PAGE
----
ROCHESTER, NY (WROC) – Monroe County Executive Director Adam Bello and Public Health Commissioner Dr. Michael Mendoza released an update on the Monroe County coronavirus pandemic on Thursday.
This briefing kicked off a new weekly series of virtual media briefings, where the two government officials will provide regular updates on the state of the county’s COVID-19 response efforts, as well as ways to protect residents.
Citing a New York Times study, the executive director of Bello County said Monroe County had the lowest percentage of COVID-19 cases in the country for communities of more than 500,000 people. However, the county administration says it is important for residents to stay on the course that led to this relative success.
“I encourage the community, especially as we continue in the fall and winter, to stay alert, not to give up on the protocols that have come this far,”
“The reality is that we are on the road and we have a long way to go,” said Dr. Mendoza. “We are doing very well, we are doing among the best. We are on top and I want to stay there. ”
As for the perception of cases that are increasing at the local level, the health commissioner attributes this to an increase in local tests.
“We have seen a recent increase in new cases in the last few weeks, but this is mainly due to an increase in tests at the local level,” said Dr Mendoza. “Essentially, we’re doing more community monitoring as a result of all this testing, and I think you can see that when you look at the growing overall tests, but the actual percentage of those positive tests is stable so far. So I think we’re finding those cases that have been around all along that we’re now aware of because we’re testing more. “
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The health commissioner said the virus is spreading in isolated clusters and it is important to watch out for day-to-day practices such as shared travel.
“We had a very large cluster that we were still investigating at the time we thought it might be workplace-related, but in fact the connection was that a lot of people in that community were traveling together,” Dr. Mendoza said. “Be careful how you travel. This puts a person at greater risk in the perspective of COVID. “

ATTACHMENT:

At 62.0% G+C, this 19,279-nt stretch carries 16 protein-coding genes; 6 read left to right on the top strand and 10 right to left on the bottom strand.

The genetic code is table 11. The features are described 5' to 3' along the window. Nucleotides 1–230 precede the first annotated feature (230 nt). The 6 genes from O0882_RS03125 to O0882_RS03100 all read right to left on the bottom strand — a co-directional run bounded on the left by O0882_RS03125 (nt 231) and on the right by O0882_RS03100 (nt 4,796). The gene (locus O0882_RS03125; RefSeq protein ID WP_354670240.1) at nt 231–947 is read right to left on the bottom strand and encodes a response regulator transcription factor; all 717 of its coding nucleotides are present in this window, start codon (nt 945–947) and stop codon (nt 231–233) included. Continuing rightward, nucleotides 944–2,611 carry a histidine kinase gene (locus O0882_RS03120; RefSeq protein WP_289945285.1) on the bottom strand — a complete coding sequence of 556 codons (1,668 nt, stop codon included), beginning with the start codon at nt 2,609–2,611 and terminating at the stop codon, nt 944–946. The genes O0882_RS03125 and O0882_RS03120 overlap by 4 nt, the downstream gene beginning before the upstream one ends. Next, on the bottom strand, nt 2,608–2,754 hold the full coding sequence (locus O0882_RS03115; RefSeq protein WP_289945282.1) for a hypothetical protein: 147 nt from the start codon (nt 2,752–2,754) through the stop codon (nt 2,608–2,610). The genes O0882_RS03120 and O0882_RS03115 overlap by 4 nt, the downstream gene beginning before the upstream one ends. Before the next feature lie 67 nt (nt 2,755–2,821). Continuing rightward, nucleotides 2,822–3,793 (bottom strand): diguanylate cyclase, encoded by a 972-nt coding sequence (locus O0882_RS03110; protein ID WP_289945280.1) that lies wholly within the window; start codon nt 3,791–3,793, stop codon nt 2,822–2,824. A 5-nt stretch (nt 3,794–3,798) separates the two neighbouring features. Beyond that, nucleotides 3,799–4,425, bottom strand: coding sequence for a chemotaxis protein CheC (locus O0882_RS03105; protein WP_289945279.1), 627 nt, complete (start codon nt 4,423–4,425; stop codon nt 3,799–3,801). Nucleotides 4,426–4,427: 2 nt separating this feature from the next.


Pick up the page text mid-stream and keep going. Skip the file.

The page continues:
As for nursing homes, the health commissioner says this has been a problem since the beginning of the pandemic, especially for staff, and the health department continues to monitor these facilities closely.
“Here in Monroe County, the biggest responsibility in nursing homes is actually the staff,” said Dr. Mendoza. “We know that the staff was the reason for the introduction of old people’s homes earlier. We were very careful, so we test the whole staff at least once a week. “
As the holidays approach, the health commissioner said the county will publish guidelines for family and social gatherings.
“Here we are working on guidelines in the health department, which we hope to issue in early November, which describe just that – how can we look at travel over the next holidays and how can we do it safely?” Dr Mendoza said. “The reality is that it’s important for us to reconnect, but we want to make sure we do it safely. Much of our guidance will depend on where we are in November and December. “
Dr Mendoza said he did not think the vaccine would be widely available anywhere in the United States by the end of the year or even in the first six months of 2021. He said he would approve the vaccine in our community only when he knew about that it is safe and effective. He said he would look at the data from the experiments to determine when the time came.
The health commissioner warned that the flu season posed a threat to hospital capacity, and urged residents to get the flu as soon as possible.
“It’s October 15 right now, and we really haven’t started the flu season here in Monroe County, and we’ve seen cases so far most of the year,” Dr. Mendoza said. “The most important guide I can offer is to make sure you’ve got the flu, because that’s what we can control about the number of flu here in Monroe County.”
The health commissioner said most of the schools had done a good job of complying with safety measures. He says the real concern is gatherings and travel.
“These are those gatherings in our backyards, in our homes, in the community – this is the biggest risk, even in colleges,” Dr. Mendoza said. “This is not due to school attendance, but to social gatherings that take place outside of school.”
As for Thursday’s update, the Monroe County Department of Public Health announced 52 new cases of COVID-19, two new deaths, 37 hospitalizations and seven in the intensive care unit.
If you are interested in testing for COVID-19, you can find more information on how to do it online.
Check back with News 8 WROC as we continue to update this evolving story.